- According to the Boston Consulting Group, 3 out of 10 people would stop seeing their friends in person rather than give up their smartphone. 46% would give up a day of the weekend!
Mobile Advertising Advice for Site Owners
It took a while to take off, but mobile advertising is now an exceptionally large industry. It takes a bit of know-how to cash in on it, however.
The most important thing to do is to consider it a specific revenue stream. You can’t expect your desktop ads to cover mobile users too as they look weird in most cases. Use whatever technology you can to ensure that different ad types appear to mobile users.
Overlays and footer ads, as shown above, are commonly accepted setups. AdWords runs both of these ad units, and only shows them when a click is likely, so they can be less intrusive than they immediately seem.
Another reasonable choice is adding MPUs within the content. Ideally, these shouldn’t appear more than once every 2 screens – as in a user can scroll down two full screens before seeing an ad again.
Over-filling a mobile site with ads will drive away users faster than on desktop sites. The reasons for this seem mainly to be:
- Mobile browsing is sometimes restricted by the amount of data users can download, so wasting it on ads is angering to users.
- Users expect information fast on smartphones, and ads can be heavy and really slow things down.
This is why ad-blocking is actually provided by mobile networks in some cases. This means that mobile advertising cannot be relied on, unfortunately.
If your site is large enough, seek out a mobile advertising network to work with and take their advice on maximising revenue.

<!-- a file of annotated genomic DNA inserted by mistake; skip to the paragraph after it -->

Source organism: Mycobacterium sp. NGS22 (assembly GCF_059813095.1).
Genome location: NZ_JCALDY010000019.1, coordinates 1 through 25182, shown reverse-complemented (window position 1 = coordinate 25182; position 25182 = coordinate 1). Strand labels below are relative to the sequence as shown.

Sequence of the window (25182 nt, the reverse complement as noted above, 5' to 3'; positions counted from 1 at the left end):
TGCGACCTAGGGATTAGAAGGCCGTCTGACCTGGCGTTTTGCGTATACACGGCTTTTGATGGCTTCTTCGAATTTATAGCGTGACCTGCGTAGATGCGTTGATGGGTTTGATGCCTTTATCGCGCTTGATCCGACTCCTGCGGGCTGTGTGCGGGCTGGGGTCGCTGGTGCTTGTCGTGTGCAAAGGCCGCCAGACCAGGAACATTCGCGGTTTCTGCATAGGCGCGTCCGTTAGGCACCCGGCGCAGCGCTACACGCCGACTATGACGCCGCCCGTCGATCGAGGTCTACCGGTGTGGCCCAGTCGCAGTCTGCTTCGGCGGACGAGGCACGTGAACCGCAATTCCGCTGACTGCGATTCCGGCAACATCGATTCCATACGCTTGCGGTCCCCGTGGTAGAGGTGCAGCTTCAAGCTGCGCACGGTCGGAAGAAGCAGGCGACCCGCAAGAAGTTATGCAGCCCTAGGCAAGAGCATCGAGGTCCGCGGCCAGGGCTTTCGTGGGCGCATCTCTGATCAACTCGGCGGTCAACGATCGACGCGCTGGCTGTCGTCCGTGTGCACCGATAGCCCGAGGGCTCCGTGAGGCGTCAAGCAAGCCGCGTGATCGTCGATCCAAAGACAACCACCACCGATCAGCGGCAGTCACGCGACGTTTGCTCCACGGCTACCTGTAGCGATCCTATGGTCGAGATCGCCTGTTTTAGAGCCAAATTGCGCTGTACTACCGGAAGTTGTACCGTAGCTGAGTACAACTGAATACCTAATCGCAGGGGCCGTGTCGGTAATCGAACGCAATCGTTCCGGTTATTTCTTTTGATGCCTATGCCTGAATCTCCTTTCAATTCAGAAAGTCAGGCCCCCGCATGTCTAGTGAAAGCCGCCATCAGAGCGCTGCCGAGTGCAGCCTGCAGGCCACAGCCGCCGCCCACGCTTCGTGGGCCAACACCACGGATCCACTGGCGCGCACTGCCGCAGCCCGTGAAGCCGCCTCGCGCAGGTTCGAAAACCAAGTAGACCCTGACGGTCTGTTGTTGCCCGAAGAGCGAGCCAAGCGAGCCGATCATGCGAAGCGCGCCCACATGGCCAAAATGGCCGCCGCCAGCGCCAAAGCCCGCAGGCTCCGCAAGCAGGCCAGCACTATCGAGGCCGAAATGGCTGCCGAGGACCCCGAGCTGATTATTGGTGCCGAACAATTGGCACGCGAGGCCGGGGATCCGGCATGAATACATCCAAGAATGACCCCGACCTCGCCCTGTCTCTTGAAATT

Mobile Advertising Advice for Ad Buyers
Mobile advertising has not yet been standardised by the IAB (although it is on its way).
This means that you cannot create a “mobile ad unit” and then run it across any site you choose, such as with a 300×250 or 728×90, as different sites run different ad sizes.
It’s not just the ad sizes that vary either, but the technology that runs them differs too, as does the screen size of the devices they are intended for. This all means it currently is difficult to buy mobile inventory at scale for a reasonable cost.
There is however an incredible amount of ad inventory available to buy from each individual vendor, so if you can strike up a good working relationship with a large mobile network it might be worth your while.
As always, The Online Advertising Guide recommends testing out what is best for you. With Mobile advertising it may take a while to do a lot of testing as the industry is fragmented, however, if you can find a positive ROI, then get stuck in.